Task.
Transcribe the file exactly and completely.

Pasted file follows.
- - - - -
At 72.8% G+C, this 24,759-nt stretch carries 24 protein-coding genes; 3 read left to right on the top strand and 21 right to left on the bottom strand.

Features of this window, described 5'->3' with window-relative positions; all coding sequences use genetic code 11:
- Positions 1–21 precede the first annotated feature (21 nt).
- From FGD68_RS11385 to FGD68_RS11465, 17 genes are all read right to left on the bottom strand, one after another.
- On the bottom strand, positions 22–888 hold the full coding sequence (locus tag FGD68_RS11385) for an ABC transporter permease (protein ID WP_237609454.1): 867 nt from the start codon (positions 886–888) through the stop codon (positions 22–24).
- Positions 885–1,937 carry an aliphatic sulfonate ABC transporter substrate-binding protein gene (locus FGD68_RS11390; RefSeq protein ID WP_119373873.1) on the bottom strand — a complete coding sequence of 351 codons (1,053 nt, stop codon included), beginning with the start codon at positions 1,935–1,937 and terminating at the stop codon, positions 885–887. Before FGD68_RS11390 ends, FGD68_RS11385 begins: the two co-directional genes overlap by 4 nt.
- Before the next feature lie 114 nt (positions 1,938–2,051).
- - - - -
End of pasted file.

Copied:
At 72.8% G+C, this 24,759-nt stretch carries 24 protein-coding genes; 3 read left to right on the top strand and 21 right to left on the bottom strand.

Features of this window, described 5'->3' with window-relative positions; all coding sequences use genetic code 11:
- Positions 1–21 precede the first annotated feature (21 nt).
- From FGD68_RS11385 to FGD68_RS11465, 17 genes are all read right to left on the bottom strand, one after another.
- On the bottom strand, positions 22–888 hold the full coding sequence (locus tag FGD68_RS11385) for an ABC transporter permease (protein ID WP_237609454.1): 867 nt from the start codon (positions 886–888) through the stop codon (positions 22–24).
- Positions 885–1,937 carry an aliphatic sulfonate ABC transporter substrate-binding protein gene (locus FGD68_RS11390; RefSeq protein ID WP_119373873.1) on the bottom strand — a complete coding sequence of 351 codons (1,053 nt, stop codon included), beginning with the start codon at positions 1,935–1,937 and terminating at the stop codon, positions 885–887. Before FGD68_RS11390 ends, FGD68_RS11385 begins: the two co-directional genes overlap by 4 nt.
- Before the next feature lie 114 nt (positions 1,938–2,051).